Cain was Klein ISD’s first technology director in the late ’80s. From his initial leadership in using technology to increase productivity both inside and outside the classroom, to his current role as superintendent, he has carried this district of 45,000 students and 6,000 employees to national prominence as a model for effective technology use.
Under Cain’s leadership, the Klein ISD school board operates in a digital, paperless environment, with each member given a district-owned laptop. All board agenda items and support documentation are posted on a web-based application. In 2007, the Klein ISD school board was designated as one of the top 10 tech-savvy boards from the National School Boards Association.
Two major instructional technology initiatives in Klein ISD’s technology plan are the Technology Baseline Standard Initiative (TBSI) and the One‐to‐One Tablet PC program. Through the TBSI, all K‐12 core content classrooms have been equipped with a minimum of five networked computers, an interactive whiteboard, a projector, a document camera, and a student response pad system for ongoing assessment. Intensive professional development accompanies the installation of technology tools in every classroom. The One‐to‐One Tablet PC program now provides nearly 10,000 teachers and students on four different campus locations with 24-7 access to rich instructional materials and powerful productivity tools. With the implementation of the district’s Tablet PC program, schools have seen an increase in state test scores in all four core content areas, especially in math and science.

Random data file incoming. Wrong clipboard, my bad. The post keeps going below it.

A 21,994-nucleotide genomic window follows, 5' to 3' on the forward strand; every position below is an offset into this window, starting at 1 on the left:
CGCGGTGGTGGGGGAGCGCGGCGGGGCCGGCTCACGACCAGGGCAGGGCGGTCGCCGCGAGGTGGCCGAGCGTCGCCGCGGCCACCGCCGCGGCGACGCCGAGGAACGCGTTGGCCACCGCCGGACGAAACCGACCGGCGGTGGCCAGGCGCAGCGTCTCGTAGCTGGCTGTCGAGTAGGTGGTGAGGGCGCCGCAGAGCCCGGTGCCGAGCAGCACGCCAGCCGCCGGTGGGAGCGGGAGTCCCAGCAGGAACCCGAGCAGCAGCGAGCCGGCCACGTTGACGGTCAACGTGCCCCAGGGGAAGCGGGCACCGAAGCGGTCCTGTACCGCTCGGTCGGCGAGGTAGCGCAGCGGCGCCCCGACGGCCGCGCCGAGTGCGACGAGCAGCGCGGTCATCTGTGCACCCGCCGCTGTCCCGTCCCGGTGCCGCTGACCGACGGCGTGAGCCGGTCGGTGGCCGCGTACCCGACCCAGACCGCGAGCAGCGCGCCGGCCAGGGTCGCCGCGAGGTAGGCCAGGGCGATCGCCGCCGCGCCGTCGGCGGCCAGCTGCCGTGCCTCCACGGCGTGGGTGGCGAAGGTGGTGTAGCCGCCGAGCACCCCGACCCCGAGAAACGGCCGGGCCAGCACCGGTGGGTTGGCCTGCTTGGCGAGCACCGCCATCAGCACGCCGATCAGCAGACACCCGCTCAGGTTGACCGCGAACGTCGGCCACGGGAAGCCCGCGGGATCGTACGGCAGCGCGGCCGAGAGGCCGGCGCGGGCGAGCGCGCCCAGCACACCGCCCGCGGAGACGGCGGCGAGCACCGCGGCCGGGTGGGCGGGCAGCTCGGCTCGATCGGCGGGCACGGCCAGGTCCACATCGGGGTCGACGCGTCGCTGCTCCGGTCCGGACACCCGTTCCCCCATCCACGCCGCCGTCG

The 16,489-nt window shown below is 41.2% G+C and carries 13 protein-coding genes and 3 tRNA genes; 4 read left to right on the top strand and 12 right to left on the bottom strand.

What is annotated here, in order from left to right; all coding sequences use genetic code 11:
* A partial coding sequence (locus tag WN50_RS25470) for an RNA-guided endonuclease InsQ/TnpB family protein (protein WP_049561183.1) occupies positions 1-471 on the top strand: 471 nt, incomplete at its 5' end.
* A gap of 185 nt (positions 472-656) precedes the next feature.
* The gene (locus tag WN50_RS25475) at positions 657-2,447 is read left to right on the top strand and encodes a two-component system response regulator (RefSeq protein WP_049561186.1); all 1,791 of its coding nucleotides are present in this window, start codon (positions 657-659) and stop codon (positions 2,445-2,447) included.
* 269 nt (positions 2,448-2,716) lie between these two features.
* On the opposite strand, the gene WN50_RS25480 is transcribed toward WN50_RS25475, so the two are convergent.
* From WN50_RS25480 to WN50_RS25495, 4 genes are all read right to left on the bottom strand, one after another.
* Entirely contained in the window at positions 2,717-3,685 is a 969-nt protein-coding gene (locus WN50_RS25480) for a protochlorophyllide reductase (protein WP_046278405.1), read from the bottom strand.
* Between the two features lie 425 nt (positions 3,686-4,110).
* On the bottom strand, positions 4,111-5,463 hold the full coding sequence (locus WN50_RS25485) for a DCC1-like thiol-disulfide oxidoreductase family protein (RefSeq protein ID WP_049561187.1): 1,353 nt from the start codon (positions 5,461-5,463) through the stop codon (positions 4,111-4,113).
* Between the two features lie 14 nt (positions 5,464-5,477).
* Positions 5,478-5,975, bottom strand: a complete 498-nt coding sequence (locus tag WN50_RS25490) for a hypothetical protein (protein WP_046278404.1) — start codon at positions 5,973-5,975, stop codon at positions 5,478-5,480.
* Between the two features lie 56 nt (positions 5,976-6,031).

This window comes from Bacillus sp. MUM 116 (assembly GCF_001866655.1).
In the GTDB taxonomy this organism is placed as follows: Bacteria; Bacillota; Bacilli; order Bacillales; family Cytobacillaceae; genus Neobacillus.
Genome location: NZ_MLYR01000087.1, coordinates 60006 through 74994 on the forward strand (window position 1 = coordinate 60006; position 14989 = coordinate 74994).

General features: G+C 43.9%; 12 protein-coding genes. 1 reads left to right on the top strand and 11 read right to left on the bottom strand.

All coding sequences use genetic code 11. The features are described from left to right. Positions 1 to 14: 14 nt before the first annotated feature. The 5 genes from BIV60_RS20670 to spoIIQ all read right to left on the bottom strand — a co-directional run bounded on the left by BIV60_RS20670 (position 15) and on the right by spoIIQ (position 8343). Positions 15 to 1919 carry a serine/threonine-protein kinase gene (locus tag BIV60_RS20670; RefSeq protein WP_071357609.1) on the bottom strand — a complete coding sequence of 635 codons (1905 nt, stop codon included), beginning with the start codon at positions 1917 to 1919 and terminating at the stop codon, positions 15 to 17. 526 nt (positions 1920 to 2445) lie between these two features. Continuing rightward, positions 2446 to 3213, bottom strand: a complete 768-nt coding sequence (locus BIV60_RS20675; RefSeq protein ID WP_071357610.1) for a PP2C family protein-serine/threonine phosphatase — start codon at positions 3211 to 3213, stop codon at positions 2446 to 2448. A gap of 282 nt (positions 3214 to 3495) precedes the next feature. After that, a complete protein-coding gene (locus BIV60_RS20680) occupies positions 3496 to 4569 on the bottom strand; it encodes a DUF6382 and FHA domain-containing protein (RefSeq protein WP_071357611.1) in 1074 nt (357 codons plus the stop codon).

Klein ISD’s success in implementing highly effective instructional technology programs starts with Cain’s leadership and his ability to clearly articulate—within the district itself, and to the community at large—a vision for education in the 21st century, with a focus on meeting the learning needs of all students. Beyond the use of technology in the classrooms, Cain also leads all support departments in using technology to maximize district resources. Through the use of complex data systems, all departments are better able to manage resources such as funding, staff, buildings, grounds, utilities, security, food service, transportation, and other functions needed to run a large school district.
Cain has been a frequent speaker at state and national conferences, where he has been able to share his expertise and help others replicate Klein ISD’s success with technology for learning and for running a school district. Klein ISD also frequently hosts visitors from around the state and nation, who come to see firsthand the full scope of the district’s technology programs.